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Conversations With Two Legends Of The American Musical Theatre: Richard Rodgers, Oscar Hammerstein II
Tony Thomas Rodgers & Hammerstein, Oscar Hammerstein II
Conversations With Two Legends Of The American Musical Theatre: Richard Rodgers, Oscar Hammerstein II
Genres: Special Interest, R&B, Classical, Broadway & Vocalists
  •  Track Listings (2) - Disc #1


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For musical aficionados, but several missed opportunities
albertatamazon | East Point, Georgia USA | 12/07/2001
(3 out of 5 stars)

"One of the finest results of the CD revolution is that it has spurred some adventurous record companies to reissue recordings that otherwise might have been forgotten, and among them are rare collector's items like this. This album documents what are probably the only recorded interviews on CD with the most celebrated composing and writing team of the American musical theatre, Richard Rodgers and Oscar Hammerstein II. It is an incredible opportunity to spend an hour with the creators of such classic musicals as "Oklahoma!", "Carousel", "South Pacific", "The King and I" and "The Sound of Music". (The Hammerstein interview was, poignantly enough, recorded only a few months before his death, and Hammerstein knew he was dying, but he shows no signs of illness whatsoever when he speaks.) This is, however, an album for musical theatre aficionados only. There are no excerpts from any of the shows, and the interviews may become boring if there are too many repeated hearings. However, interviewer Tony Thomas sadly is not at his best. He does not seem to know what kinds of questions to ask. He does not take the opportunity to ask either Rodgers or Hammerstein the obvious questions--how they made their creative decisions in writing their shows, how they came to discard some well-established musical theatre formulas of the day and create a style of musical which had so much impact that it practically forced every other creator of musical shows to "adopt" a similar style, and so on. He barely mentions Hammerstein's work with composer Jerome Kern, including the landmark 1927 musical "Show Boat", totally ignoring the fact that "Show Boat" had, for its time, a rather shocking storyline involving interracial marriage, and that Hammerstein did not shy away from subjects which were then considered taboo in the musical theatre. Instead, interviewer Thomas wastes about a quarter of his time with Hammerstein getting him to--of all things--recite his own lyrics! And he completely ignores what is universally considered Hammerstein's greatest lyric, "Ol' Man River", from "Show Boat".Still, this is a valuable recording to have, if only to be able to hear the voices of Rodgers and Hammerstein in interviews."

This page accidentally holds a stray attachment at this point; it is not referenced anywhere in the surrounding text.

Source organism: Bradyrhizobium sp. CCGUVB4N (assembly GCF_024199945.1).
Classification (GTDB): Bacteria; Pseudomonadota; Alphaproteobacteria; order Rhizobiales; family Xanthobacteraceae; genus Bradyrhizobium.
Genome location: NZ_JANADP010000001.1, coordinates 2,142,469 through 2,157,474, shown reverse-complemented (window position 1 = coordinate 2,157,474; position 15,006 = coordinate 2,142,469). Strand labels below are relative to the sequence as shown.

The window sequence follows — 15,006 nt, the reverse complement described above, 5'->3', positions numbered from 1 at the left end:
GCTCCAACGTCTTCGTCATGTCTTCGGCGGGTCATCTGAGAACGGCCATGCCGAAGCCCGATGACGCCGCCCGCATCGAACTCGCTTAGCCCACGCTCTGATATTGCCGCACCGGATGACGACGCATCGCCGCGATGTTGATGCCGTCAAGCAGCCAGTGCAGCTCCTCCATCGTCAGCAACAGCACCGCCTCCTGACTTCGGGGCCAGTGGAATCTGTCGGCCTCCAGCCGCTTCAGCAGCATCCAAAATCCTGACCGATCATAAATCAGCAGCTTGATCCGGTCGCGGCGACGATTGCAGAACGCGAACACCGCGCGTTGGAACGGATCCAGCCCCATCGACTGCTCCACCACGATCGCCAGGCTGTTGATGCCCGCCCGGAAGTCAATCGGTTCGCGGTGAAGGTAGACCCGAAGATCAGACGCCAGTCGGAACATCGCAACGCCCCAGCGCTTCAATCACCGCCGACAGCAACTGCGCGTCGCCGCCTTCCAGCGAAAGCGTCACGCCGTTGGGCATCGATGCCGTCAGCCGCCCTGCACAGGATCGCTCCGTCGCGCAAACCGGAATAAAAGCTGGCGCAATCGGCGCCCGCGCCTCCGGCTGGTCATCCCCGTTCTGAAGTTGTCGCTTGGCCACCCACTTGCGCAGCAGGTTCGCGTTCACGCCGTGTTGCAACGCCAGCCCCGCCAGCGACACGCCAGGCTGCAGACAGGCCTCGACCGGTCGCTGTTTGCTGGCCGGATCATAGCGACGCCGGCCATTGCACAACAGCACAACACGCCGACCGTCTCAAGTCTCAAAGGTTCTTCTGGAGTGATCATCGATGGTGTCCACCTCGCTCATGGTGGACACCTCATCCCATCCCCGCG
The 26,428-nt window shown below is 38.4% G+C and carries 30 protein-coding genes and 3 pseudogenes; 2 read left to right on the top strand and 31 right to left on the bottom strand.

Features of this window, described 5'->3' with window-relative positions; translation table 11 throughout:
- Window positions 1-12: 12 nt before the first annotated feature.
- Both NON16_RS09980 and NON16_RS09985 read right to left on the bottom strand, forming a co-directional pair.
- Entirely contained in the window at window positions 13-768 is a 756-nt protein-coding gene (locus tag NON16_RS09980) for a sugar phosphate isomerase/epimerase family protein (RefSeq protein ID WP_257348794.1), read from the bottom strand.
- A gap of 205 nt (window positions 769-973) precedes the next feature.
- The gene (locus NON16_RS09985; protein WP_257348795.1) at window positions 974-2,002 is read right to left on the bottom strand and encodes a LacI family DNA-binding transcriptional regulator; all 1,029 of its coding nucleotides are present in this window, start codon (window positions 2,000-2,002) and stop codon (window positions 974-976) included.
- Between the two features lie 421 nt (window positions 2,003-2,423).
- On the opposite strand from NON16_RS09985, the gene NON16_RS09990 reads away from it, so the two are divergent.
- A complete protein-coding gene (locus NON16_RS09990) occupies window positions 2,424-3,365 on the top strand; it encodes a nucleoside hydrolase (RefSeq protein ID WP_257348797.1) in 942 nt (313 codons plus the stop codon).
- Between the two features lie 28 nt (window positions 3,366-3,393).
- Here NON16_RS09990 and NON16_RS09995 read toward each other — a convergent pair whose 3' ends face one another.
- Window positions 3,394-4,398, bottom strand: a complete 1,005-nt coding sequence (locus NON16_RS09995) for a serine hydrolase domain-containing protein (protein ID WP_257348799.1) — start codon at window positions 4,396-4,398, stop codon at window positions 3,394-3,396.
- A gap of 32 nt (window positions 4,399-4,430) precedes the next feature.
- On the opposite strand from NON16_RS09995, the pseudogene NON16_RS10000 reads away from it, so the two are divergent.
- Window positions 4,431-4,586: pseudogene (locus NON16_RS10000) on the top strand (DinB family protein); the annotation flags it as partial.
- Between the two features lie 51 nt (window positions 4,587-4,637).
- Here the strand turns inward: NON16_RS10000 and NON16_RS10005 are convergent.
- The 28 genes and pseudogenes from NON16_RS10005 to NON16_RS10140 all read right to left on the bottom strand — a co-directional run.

Nice piece of history
albertatamazon | 12/26/2002
(5 out of 5 stars)

"These are two separate interviews of Richard Rodgers and Oscar Hammerstein that were done just months before Hammerstein's death. To set the stage for this time-wise, the stage version of "The Sound of Music" had just recently opened. R&H had behind them a series of plays that had already reached legendary status: "Oklahoma!", "South Pacific", "Carousel," and "The King and I." Yet they also had some plays that were either flops or only so-so. In these separate interviews, you'll hear Rodgers and Hammerstein explain their crafts, how they work, why they think some plays or songs worked, why others didn't. These men were at the top of their craft at the time of these interviews, perhaps prompting the interviewer to call them "Mister Rodgers" and "Mister Hammerstein," and never "Dick" or "Oscar." The stature of these men hangs over the interviews. Times have changed since the date these interviews were made, hence Richard Rodgers skirts the question when he's asked why he thinks Larry Hart never married. He never says it was because he was gay. It makes you want to call into question, perhaps, some of the veracity of Rodgers' other answers, but my hunch is, for the most part, he is being accurate. He also takes issue with the interviewer for calling him a "businessman," which is somewhat amusing since Rodgers was known for his business acumen, a role that Hammerstein never embraced.Personally, I think the interview with Hammerstein could have been a little more far-reaching, but he does give some very fascinating thoughts on the creative process.When you realize this is one of the rare opportunities anyone ever had for a lengthy recorded interview with Rodgers and Hammerstein, (each interview is, more or less 30:00) you realize the value of this information for scholars of their art form. Invaluable information for any student of Rodgers and Hammerstein, composing, theatrical writing, or writing of any type for that matter."